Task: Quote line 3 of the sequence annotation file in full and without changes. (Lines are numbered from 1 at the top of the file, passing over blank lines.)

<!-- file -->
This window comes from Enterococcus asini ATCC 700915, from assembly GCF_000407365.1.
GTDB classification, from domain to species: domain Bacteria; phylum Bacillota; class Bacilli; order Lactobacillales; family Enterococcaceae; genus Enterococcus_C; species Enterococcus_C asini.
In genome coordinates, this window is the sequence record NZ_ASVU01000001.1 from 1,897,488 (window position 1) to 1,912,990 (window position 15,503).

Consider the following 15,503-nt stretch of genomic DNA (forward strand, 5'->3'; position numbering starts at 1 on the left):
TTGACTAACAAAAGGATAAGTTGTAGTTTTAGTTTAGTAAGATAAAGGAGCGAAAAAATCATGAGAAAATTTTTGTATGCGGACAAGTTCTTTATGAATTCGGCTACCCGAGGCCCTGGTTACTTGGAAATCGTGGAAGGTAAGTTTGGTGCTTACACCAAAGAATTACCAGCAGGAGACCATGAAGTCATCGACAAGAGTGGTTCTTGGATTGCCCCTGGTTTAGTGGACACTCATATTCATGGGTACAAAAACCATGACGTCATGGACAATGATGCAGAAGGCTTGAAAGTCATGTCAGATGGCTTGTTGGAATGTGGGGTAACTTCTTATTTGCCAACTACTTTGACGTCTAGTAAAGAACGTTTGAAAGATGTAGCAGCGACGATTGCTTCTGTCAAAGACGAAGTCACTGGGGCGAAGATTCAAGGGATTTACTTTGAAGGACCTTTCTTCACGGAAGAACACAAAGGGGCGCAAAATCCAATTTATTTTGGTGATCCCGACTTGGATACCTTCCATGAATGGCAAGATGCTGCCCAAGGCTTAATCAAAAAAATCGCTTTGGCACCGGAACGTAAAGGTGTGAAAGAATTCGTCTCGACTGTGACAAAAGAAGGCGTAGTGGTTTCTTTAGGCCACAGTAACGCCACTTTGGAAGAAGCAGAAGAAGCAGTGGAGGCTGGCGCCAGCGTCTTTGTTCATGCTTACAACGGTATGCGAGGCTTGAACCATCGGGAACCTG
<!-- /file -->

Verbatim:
In genome coordinates, this window is the sequence record NZ_ASVU01000001.1 from 1,897,488 (window position 1) to 1,912,990 (window position 15,503).